Brendan Boylan remembers his encounters with legendary sports commentator the late, great Jimmy Magee
One summer’s evening over a quarter century ago, whilst out for an evening stroll – my wonderful mother doing the walking, me observing from the cockpit – Brendan Reilly was encountered close to his family home. The Reilly homestead being close to St Peter’s GAA Club, enquiries were made as to why there was a big crowd up around the field.
The Jimmy Magee All-Stars were in town, I was told. Now, I’d no idea who they were, or what the whole idea was about, but once I heard the great man was in the vicinity the wheelchair wasn’t being pointed anywhere else.
To this day, the only two participants I can recall from the hilarious fundraiser – proceeds from which went to the wonderful Sr Stan (Sr. Stanislaus Kennedy) to aid her efforts with the homeless – were ‘Brush’ Shiels and the late Noel Keating, founder of Kepak, and friend to Meath football and so much and many more.
Blessedly, ‘Brush’ and I crossed paths several times over the years, but that was the only occasion on which the wonderful Clare man with the unforgettable sideburns was encountered in person. At the time, greatest angst centered on not being allowed venture to The County Club for the cabaret thereafter.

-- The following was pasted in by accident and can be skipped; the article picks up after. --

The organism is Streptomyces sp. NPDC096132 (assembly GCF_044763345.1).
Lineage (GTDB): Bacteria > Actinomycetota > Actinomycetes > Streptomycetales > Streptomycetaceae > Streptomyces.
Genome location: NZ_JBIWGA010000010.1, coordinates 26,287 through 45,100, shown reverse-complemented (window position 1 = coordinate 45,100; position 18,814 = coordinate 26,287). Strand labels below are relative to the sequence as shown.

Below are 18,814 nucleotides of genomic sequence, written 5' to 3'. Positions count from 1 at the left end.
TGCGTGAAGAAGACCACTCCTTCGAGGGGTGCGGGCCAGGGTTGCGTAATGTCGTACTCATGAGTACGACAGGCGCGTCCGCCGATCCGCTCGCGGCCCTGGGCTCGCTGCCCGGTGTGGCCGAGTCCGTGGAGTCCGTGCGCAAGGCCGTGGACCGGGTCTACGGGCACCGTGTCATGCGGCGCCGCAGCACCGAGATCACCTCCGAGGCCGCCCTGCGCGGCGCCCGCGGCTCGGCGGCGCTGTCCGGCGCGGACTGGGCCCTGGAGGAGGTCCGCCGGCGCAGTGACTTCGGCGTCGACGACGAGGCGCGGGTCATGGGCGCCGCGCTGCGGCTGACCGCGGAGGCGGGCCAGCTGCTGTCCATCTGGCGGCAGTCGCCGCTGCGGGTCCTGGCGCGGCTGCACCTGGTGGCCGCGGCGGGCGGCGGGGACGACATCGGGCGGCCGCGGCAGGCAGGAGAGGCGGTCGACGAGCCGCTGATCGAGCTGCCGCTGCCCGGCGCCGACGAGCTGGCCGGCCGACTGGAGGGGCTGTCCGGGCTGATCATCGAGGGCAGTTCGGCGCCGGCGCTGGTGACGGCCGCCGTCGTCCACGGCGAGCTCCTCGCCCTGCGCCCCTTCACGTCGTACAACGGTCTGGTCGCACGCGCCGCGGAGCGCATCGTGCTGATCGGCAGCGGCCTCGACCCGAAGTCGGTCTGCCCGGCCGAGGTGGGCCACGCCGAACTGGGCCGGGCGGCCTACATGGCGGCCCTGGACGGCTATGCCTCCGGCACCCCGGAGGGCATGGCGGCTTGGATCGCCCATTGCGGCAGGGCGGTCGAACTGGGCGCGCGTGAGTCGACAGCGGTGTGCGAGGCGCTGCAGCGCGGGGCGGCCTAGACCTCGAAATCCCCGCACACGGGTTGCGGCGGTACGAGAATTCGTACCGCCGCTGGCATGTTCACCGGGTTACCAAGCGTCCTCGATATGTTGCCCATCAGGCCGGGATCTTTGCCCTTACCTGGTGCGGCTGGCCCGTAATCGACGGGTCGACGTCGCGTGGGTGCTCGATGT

The blow thereof, however, was softened considerably once another rendezvous with gentleman Jimmy was secured before being homeward bound. Yes, another. You see, through the kindness of my fourth class teacher, John Moriarty, yours truly was the recipient of a McDonald’s Child Of Achievement Award – actually earlier that year (1992).
On arrival at Jury’s, Ballsbridge, Magee was the first celebrity spotted – and frankly the only one I’d any interest in. The way things were ran off ensured that each celebrity presented, say, a half dozen awards and then departed. My only wish was that these wheels would be pressed into action during the Louth man’s rota.
It didn’t happen – Michael Sheridan, then of RTE, it had to be – but – and my big educator from Kerry wasn’t a man to be trifled with – there was no way I was leaving Dublin 4 without meeting the ‘Memory Man’.
At this point, temptation was to express surprise that one of the most famous Irish-Americans there’s been remembered our interaction when we were reunited in Dunboyne later that year. But then, think of the title with which he affectionately and rightly became synonymous.
He could probably remember what Ronnie Delany had for his breakfast before triumphing in Melbourne!
In terms of writing, many will of course know that the late, lamented Con Houlihan was – and forever will be – my idol. However, equally, there’s no way attempts at scribing on such an array of topics could’ve been undertaken over the years without Jimmy as a reference point. Not in person, obviously, though we did meet several times over the years. No, mostly due to the amount of his videos, DVDs and written material accumulated over the years.
It is not being fanciful to suggest that, without him, I wouldn’t be the writer I am today – which hopefully isn’t too bad! Soon after the Ballsbridge occasion, the man from Cooley released a quiz book – all sports of course – the proceeds from which went to the Irish Kidney Association. That acted as a ‘go to’ source for a long time.
Indeed, it’s probably still somewhere in the vaults. Undoubtedly, though, and this will surely apply to many, it will be recollections of his television work that will resonate greatest.